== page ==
I watch a lot of Seattle Mariners games. Some of that is because it gives me something to talk about with my Grandma, some of it is because I rooted for the team (and still do, to a much lesser extent) for the past 25 or so years. I won’t bore you with the existence of being a Mariners fan, because there are far better writers and some amazing team websites that’ll tell you all about it.
One of the real treats of getting to watch a lot of Mariners games, is that for the past three or so months, Seattle fans have gotten to watch Edwin Diaz. All Diaz has done since being promoted to Seattle is post a 1.64 ERA in 33 innings, while striking out 60 hitters in just 33 innings of work. To put that into perspective, that’s the same number of strikeouts as Jordan Zimmermann, in 64 and a third fewer innings.
And so, this got me thinking. I’ve been thoroughly impressed with what Edwin Diaz has done in 2016. What about those in the industry? Is what Diaz has done in 2016 a truly impressive feat, or is it evidence that a failed starter with two good pitches can become a dominant reliever without much of a grace period?
Rather than just think to myself, I asked three scouts who have seen Diaz pitch in the minor leagues what they thought of his transition to the big leagues. And, since we all wanna know what the next big thing is, I asked them who they thought could be the next iteration. I had only three rules:
1. The player can’t be a reliever currently, so no Joe Jimenez
2. The player can’t currently be on a MLB Roster, so no Alex Reyes
3. The player can’t have started games in the big leagues, so no Reynaldo Lopez.
Now that we got the rules out of the way, we can get to it. Here’s what the scouts thought of Diaz, and who could be the next starter turned superstar reliever.
AL West scout
How impressed on a scale of 1-10? “I’d say about a seven, maybe an eight. I think most of us who saw him early knew there was big upside in this kid’s right arm; despite being skin and bones he still was getting his fastball up to 93-95 as a teenager, and then he’d show that slider here and there that made you think there’s something to this kid. Still, I don’t think anyone thought he was going to be this good, and certainly not this good this fast. The only reason I can’t go 10 is because he’s not doing it as a starter, but he’s dominating big-league hitters awfully quickly.”
The next Diaz: Tyler Jay, LHP Minnesota Twins. “I think he has a chance to start, but if you put this kid in relief? Good luck. The fastball and slider are both out-pitches right now, and left-handers have absolutely no chance against this dude. That’s not to say he can’t get right-handers out, those pitches and the change are good enough to do that, too. Heck, this might not be the next Edwin Diaz, this might be the next Andrew Miller. “
NL East scout
How impressed on a scale of 1-10? “A ten. An easy ten. I don’t understand how it can’t be a ten. He’s striking out everyone, and now he’s doing it as a closer. This is almost seems like a trick question because the answer is so obvious. He’s the real deal.”
Follow up question: So it isn’t cheapened at all by the fact he’s doing it in relief? “Nope, not at all. Would it be more impressive if he was a starter, yes, so maybe I should change the grade to a nine, but I’m not going to. What Edwin Diaz is doing to the American League right now as a rookie is special.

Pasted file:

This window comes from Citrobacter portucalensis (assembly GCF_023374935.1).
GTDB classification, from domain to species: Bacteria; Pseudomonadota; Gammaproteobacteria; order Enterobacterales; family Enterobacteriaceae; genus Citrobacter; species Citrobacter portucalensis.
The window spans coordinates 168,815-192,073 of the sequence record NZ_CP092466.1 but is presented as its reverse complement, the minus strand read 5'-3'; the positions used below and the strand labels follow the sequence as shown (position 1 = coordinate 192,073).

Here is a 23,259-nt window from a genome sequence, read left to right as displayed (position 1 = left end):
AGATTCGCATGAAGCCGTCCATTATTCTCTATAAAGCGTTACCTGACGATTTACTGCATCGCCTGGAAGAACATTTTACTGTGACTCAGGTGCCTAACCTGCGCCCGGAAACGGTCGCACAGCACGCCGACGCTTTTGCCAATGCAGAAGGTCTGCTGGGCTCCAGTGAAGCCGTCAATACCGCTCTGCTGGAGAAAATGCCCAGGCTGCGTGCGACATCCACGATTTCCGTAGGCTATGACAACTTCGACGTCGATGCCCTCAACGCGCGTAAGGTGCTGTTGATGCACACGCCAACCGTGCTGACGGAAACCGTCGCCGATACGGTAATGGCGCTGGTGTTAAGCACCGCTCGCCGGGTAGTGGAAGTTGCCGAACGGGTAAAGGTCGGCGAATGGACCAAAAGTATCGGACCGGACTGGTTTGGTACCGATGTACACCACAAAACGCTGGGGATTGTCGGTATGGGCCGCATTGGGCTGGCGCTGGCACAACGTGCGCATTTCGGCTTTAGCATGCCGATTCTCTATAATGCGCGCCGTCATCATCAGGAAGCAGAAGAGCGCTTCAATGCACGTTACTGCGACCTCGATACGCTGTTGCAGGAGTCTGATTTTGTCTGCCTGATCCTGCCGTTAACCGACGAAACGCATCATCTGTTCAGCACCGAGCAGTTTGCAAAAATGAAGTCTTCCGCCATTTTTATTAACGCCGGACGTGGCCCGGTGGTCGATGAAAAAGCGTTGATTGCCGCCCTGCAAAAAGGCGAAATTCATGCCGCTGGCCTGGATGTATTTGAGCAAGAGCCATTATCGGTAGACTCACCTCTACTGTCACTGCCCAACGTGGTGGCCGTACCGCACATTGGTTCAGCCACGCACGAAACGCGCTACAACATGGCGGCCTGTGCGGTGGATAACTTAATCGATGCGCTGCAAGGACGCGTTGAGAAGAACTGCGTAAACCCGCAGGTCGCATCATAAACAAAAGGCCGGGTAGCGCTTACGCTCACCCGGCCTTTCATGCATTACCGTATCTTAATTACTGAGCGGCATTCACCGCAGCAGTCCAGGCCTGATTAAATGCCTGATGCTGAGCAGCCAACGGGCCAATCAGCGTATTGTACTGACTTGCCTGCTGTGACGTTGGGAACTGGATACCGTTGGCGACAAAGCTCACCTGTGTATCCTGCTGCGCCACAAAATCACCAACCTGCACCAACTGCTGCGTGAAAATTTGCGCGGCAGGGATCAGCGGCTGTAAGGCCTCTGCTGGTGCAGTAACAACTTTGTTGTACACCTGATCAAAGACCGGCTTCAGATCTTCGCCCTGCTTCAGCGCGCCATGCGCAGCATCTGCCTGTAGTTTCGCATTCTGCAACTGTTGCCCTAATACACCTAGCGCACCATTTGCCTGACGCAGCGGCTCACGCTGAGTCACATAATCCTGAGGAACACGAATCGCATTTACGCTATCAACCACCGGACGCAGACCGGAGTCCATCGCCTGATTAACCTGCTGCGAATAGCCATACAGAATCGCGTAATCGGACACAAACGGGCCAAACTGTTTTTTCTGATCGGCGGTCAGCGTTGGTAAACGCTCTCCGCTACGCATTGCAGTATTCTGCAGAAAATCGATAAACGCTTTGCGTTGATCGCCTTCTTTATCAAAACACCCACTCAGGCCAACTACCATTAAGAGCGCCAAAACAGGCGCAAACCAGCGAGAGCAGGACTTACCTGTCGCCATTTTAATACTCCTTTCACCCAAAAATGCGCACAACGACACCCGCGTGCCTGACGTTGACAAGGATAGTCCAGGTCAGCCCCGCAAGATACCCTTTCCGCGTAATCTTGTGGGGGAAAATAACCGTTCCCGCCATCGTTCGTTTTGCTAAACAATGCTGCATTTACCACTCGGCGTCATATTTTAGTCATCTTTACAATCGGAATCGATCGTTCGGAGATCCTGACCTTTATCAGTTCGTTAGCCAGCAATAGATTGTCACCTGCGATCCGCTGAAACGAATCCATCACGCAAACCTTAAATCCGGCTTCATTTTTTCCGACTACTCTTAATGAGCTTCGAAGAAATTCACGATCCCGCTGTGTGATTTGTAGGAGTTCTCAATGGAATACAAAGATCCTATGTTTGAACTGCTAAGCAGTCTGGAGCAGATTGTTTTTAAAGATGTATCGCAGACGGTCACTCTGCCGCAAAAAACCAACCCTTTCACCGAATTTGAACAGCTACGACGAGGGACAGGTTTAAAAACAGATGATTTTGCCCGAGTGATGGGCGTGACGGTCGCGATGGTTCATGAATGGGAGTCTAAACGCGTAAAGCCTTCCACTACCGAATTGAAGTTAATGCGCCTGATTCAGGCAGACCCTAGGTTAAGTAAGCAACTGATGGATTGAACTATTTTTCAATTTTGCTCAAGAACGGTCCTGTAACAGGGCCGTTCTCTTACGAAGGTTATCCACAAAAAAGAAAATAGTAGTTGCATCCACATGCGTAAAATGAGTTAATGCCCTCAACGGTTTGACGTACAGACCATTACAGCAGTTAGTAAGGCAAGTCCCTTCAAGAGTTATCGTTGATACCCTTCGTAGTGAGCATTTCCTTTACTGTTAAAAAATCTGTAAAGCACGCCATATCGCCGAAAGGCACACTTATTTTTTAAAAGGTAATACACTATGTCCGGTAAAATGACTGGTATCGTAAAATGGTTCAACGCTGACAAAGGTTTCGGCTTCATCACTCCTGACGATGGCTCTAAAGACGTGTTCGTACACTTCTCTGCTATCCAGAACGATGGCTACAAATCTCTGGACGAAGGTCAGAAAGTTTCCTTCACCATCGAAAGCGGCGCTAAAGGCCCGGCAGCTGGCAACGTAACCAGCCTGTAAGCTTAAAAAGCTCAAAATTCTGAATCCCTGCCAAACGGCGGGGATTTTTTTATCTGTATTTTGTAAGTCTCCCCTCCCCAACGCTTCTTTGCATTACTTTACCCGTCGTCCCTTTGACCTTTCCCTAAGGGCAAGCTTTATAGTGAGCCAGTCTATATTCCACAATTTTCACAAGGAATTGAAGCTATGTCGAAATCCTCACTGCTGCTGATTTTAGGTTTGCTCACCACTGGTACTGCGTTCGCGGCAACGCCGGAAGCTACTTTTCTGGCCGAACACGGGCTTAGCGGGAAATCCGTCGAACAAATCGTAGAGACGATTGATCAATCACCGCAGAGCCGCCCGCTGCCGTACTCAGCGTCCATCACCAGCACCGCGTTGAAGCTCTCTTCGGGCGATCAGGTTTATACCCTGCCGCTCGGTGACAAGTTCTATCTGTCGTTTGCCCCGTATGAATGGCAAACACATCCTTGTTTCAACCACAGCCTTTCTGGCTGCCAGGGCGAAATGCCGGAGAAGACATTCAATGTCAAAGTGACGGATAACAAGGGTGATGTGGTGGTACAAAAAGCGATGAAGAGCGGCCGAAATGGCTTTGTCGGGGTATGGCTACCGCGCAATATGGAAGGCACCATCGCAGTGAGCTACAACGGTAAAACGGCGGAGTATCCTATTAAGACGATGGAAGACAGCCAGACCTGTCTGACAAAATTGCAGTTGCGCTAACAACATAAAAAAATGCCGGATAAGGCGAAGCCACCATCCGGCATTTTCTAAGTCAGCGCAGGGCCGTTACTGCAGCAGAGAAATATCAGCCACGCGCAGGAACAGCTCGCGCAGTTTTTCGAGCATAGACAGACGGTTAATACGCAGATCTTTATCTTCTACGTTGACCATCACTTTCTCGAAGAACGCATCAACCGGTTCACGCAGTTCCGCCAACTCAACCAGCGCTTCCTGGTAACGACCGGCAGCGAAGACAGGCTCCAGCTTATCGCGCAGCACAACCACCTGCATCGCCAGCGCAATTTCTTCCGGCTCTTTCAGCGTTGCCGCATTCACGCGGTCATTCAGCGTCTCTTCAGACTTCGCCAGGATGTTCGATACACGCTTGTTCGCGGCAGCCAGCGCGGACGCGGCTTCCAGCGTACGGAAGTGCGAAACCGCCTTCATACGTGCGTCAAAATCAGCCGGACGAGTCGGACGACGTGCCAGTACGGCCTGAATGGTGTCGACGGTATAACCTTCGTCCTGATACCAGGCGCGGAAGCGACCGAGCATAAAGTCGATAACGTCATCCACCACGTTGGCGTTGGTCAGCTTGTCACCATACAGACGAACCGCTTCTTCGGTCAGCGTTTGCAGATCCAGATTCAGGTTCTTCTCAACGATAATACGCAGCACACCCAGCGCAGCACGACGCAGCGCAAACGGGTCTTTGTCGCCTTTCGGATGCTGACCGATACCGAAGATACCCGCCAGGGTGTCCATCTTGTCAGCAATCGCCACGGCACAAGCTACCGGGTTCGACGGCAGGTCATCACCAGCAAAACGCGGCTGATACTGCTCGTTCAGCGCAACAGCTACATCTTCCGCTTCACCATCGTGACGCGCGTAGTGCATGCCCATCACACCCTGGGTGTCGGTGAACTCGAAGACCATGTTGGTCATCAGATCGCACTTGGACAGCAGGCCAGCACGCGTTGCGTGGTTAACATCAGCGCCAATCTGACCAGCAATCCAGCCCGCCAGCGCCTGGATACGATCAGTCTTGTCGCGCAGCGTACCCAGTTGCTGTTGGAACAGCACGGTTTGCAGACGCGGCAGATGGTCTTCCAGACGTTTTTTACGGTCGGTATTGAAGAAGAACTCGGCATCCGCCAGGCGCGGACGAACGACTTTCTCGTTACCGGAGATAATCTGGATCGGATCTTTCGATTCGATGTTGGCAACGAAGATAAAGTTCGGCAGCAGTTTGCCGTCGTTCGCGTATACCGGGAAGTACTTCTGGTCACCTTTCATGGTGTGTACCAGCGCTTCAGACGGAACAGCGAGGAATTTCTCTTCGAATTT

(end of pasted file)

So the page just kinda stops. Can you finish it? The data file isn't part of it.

The next Diaz: Domingo Acevedo, RHP, New York Yankees. “I have no idea if the Yankees have any intention on moving him to the bullpen, it seems like they give guys as long of a chance to start as possible before making the switch. If they do make that switch, he could be a special reliever with his fastball and change combination. I don’t think he’s gonna strike out every [dang] hitter like Diaz seems to, but with an 80 fastball and that hard power-change, he could miss plenty of bats.”
NL Central scout
How impressed on a scale of 1-10? “Can I go decimal? If I can go decimal I’d go 8.5. If you’re making me pick a number I’ll round up and say nine. I may be the high man, because I’ve watched a bunch of his stuff as a big leaguer. He’s insane. The fastball is 80, the slider is 70. I can only count a handful of guys who are bringing that kind of stuff, and a handful might be generous. It would not shock me at all if this was the next great reliever in baseball.
The next Diaz: Touki Toussaint, RHP, Atlanta Braves. “This seems almost too obvious. When I watch him pitch, there’s almost always an inning where I see two plus-plus pitches. I just haven’t ever seen him carry that offer for more than an inning. It sure seems to me like if you put this guy in the bullpen, you get a pretty good chance of seeing those two 70 pitches without the worry of having to get through a lineup two or three times. He’ll also have to improve the control, but if he can, he could be a filthy reliever.”
My next Diaz: Dylan Cease, RHP, Chicago Cubs. Now, before all of Chicago yells at me and demands I tender my resignation: Yes, I do believe there’s a chance Cease can start. The change has made some progress in 2016, and he’s done a good enough job of filling the strike zone with all three pitches. All that being said, I cannot help but wonder what this guy could do in the bullpen. He’s touched 100 with his fastball, and his curveball is already an above-average pitch that flashes plus with hard spin; it’s a true swing-and-miss breaking ball. Do I think he’s going to strikeout 16 guys per nine innings? Of course not, and at the end of the day, I don’t think you’re going to see Diaz do that; it’s too hard to miss bats at that kind of level for a long period of time. I do think Cease has some of the best strikeout stuff in baseball, however, and it wouldn’t shock me at all if the Cubs gave him a chance in the next couple of years in the bullpen with a transition to starting later. It’d be fun to see him try, anyway.